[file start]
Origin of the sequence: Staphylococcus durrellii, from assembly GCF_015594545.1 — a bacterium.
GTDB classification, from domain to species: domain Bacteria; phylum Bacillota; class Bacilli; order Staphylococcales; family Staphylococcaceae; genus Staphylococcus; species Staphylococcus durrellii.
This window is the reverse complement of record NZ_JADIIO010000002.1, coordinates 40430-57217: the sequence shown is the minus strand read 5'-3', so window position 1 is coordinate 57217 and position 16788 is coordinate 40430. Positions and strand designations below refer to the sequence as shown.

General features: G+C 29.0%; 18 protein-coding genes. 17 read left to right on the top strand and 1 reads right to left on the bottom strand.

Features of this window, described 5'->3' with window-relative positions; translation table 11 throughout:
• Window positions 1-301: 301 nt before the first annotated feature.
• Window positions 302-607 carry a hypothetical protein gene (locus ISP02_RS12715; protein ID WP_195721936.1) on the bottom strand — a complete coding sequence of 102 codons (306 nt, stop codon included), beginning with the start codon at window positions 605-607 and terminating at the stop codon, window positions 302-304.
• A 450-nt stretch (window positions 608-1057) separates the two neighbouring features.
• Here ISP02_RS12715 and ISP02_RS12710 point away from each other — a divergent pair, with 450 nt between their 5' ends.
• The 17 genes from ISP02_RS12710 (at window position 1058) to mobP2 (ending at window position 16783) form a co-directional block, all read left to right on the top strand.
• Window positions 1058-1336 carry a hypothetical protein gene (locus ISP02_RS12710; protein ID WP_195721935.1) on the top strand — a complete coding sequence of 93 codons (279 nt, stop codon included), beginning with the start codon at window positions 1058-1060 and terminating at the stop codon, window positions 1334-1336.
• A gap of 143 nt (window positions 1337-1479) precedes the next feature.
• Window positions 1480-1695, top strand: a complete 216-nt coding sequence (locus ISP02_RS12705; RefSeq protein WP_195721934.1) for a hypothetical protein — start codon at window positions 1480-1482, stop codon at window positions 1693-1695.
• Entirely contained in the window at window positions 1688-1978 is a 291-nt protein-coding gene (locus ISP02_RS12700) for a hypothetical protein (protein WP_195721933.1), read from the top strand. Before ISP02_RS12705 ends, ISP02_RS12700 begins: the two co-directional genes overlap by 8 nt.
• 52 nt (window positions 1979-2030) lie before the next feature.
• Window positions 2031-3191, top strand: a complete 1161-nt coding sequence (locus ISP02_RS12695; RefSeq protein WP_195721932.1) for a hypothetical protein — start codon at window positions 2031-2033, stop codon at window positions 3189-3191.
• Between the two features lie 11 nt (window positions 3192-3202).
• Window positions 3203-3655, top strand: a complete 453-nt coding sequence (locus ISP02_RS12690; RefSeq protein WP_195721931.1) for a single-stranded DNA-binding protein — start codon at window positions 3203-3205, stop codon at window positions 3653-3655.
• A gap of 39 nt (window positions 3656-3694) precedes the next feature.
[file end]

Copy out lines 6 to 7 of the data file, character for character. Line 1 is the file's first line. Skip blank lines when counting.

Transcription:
• Window positions 1-301: 301 nt before the first annotated feature.
• Window positions 302-607 carry a hypothetical protein gene (locus ISP02_RS12715; protein ID WP_195721936.1) on the bottom strand — a complete coding sequence of 102 codons (306 nt, stop codon included), beginning with the start codon at window positions 605-607 and terminating at the stop codon, window positions 302-304.